Both I71 mutants (I71A and I71N) survived the genetic selection, but with reduced ratios relative to WT I-BmoI. We purified the I71N mutant for further analysis, and found that it had slightly reduced activity relative to WT protein. Importantly, time-course cleavage assays revealed that the nicked plasmid intermediate persisted longer than for WT protein (Figure 8). Because I-BmoI generates a DSB by two independent and sequential nicking reactions (27), the phenotype of the I71N mutant implies a defect in the second nicking reaction. While the mechanistic basis of this defect will require future study, it is possible that I71 functions in substrate recognition, and that the I71N mutation greatly reduces substrate interactions that effect the second nicking reaction.
One intriguing question regarding the S20 and I71 residues is why do they co-evolve? It is worth noting that the predicted distance separating the residues (~6 Å) could reflect a limitation of the homology model of the I-BmoI catalytic domain, as these residues are ~3.5 Å apart in the I-TevI structure. In the 146 sequences used for mutual information analyses, position 20 is most commonly a serine, and position 71 is most commonly an isoleucine. However, there are almost equal occurrences of Q20-N71, Q20-D71 and S20-L71 pairs among the sequences. We attempted to rescue the S20Q mutant by making a second site mutation in position I71, generating a S20Q/I71N double mutant, reasoning that this double mutant represented a tolerated amino-acid pairing at positions 20 and 71. However, the S20Q/I71N double mutant did not survive the genetic selection, suggesting that this combination of residues is not tolerated in the I-BmoI background, and that changes at other positions would be required to restore activity. Both S20 and I71 are in close proximity to the proposed metal-binding residue, E74 (E75 in I-TevI), implying that certain combinations of residues may be favoured for correct positioning of the metal-binding residue within the active site (Figure 9).
H31 was chosen for further analysis due to its high information content in the alignment, the observation that this position has a relatively high EoS score of 3.52, and a lack of mutations in the selected clones (but multiple mutations were present in the unselected clones; Supplementary Table S3). H31 is well conserved amongst GIY-YIG endonucleases, but is replaced by a tyrosine in the equivalent position in UvrC (Y43). In the homology model and I-TevI structure (Figure 9), H31 packs against the side chain of R27 and is within hydrogen bonding distance of both H40 and Y6, but no potential functional role was assigned to H31 based on the I-TevI structure. In the UvrC structure, Y43 was proposed to act as a general base to deprotonate a nucleophilic water molecule (21). To test the importance of H31 in I-BmoI, we made three mutations, H31A, H31F and H31Y, reasoning that the H31F would be structurally similar but chemically inert, while H31Y might retain limited function. Intriguingly, the H31F and H31Y mutants did not survive the genetic selection, while the H31A mutation had a very low survival ratio (Table 2). Unfortunately, the H31Y mutant proved to be insoluble and could not be studied in vitro, whereas no cleavage activity could be detected in vitro with the H31A mutant using plasmid-based cleavage assays. The H31A mutant may retain an extremely low level of activity that is difficult to detect using non-radioactive substrates, but that may be sufficient to permit very a low level of survival in the genetic selection. These data provide the first evidence that H31 may play an important role in the active site of I-BmoI and other GIY-YIG endonucleases, either functioning as a base, by stabilizing the active site architecture by forming a hydrogen bond network with Y6 and H40, or by contacting substrate.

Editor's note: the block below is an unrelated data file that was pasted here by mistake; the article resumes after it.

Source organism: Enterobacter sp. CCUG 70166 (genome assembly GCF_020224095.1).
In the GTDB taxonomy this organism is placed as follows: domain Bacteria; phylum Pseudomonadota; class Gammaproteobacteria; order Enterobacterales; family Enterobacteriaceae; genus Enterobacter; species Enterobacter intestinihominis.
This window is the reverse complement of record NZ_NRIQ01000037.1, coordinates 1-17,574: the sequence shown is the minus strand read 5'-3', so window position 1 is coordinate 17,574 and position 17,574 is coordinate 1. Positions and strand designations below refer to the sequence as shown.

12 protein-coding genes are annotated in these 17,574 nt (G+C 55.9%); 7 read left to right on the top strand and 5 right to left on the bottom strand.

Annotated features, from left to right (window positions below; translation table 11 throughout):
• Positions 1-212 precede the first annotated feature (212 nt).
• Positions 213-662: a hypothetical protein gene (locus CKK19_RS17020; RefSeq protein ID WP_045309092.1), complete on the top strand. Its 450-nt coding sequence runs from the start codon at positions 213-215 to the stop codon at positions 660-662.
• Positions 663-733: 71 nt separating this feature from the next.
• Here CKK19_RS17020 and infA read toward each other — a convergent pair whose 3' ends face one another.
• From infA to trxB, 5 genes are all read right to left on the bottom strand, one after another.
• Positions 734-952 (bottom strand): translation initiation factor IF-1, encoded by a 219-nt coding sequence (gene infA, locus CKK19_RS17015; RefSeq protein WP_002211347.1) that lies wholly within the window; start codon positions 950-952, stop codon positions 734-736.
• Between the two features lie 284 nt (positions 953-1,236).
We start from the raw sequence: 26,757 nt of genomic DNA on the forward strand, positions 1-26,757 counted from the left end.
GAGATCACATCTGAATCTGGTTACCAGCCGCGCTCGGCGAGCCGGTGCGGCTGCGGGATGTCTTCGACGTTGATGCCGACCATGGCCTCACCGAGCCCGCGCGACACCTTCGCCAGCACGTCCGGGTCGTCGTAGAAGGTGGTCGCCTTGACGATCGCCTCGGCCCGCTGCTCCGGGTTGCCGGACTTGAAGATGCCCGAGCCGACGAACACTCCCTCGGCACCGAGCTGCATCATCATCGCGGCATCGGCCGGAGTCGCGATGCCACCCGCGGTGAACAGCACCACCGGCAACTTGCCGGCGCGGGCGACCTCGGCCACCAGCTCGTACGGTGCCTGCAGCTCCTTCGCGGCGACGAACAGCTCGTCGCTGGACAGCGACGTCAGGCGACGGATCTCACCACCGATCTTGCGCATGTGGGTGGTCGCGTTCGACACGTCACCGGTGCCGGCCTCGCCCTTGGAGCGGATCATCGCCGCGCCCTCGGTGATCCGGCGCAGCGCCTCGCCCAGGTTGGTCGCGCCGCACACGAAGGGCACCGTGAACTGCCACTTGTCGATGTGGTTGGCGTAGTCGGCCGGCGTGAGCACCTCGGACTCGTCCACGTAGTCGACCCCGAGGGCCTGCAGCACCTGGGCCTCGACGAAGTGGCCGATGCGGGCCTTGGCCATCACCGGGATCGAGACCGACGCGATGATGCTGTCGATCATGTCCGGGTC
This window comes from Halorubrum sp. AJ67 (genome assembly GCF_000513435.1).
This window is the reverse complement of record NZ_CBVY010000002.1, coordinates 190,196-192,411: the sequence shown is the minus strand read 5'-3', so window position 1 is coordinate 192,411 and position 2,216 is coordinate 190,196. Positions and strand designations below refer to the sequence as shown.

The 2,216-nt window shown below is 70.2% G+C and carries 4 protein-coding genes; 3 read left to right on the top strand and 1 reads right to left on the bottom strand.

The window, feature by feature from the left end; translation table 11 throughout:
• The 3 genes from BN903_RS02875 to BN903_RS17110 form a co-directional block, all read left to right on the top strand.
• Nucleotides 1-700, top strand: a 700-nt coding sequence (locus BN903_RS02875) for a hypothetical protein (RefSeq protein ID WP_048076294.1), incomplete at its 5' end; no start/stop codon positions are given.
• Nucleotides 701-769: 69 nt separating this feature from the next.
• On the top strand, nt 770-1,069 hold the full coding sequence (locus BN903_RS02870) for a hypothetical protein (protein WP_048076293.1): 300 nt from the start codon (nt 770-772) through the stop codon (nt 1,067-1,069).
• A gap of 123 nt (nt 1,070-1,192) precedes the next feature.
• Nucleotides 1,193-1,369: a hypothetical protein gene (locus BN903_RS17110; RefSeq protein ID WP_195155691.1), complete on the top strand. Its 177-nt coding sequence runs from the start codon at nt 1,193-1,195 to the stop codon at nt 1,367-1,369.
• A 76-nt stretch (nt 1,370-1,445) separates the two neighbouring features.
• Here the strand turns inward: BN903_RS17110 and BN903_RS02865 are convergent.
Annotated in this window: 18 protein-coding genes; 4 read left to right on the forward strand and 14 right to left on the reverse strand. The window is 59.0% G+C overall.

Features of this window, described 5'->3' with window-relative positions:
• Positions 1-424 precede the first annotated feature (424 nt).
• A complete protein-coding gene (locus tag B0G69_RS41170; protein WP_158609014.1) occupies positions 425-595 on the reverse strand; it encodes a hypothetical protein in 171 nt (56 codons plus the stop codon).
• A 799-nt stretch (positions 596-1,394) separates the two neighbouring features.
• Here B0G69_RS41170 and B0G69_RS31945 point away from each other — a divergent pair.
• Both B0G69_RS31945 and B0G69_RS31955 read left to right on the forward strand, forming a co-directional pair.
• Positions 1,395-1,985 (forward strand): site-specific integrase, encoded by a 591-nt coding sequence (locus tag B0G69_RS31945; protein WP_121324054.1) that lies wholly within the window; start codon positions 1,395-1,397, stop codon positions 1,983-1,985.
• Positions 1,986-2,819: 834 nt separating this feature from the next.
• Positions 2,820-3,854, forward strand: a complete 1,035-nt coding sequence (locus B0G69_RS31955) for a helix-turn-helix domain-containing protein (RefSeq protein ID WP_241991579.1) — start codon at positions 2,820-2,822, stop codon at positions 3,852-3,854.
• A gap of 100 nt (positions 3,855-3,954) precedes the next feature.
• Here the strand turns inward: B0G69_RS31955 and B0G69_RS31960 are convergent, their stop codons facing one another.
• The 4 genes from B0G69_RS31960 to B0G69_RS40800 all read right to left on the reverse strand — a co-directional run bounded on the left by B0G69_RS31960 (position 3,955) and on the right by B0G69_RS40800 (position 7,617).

N42 was chosen for mutational studies because it possessed a high EoS score of 6.49 (Figure 5 and Supplementary Table S4). In the GIY-YIG domain alignment, position 42 has little information content, although there is a tendency for this position to be a polar residue. N42 is located in a loop connecting α-helix1 and α-helix2, and is orientated so that the side chain points towards the predicted active site surface (Figure 9). Interestingly, the amino group of N42 is within hydrogen bonding distance of the hydroxyl group of the functionally critical Y17. We made two mutations that would disrupt this interaction, N42A and N42D, and found that both mutants did not survive the genetic selection, and that the N42D mutant displayed no cleavage activity in vitro. N42 may be critical because it functions to correctly position Y17 within the active site of the enzyme.
Like I71, I67 is not conserved amongst GIY-YIG endonucleases, with this position displaying no information content (Figure 2, Supplementary Table S4). In the homology model of the I-BmoI catalytic domain, I67 is positioned in a loop connecting α-helix 3 and β-sheet 3, with its side chain pointed towards the active site surface (Figure 9). Mutation to asparagine reduced in vitro cleavage activity to approximately half that of WT I-BmoI, with defects in both the first and second nicking reactions (Figure 8). We envision that I67 may be involved in substrate interactions, similar to a role for I71.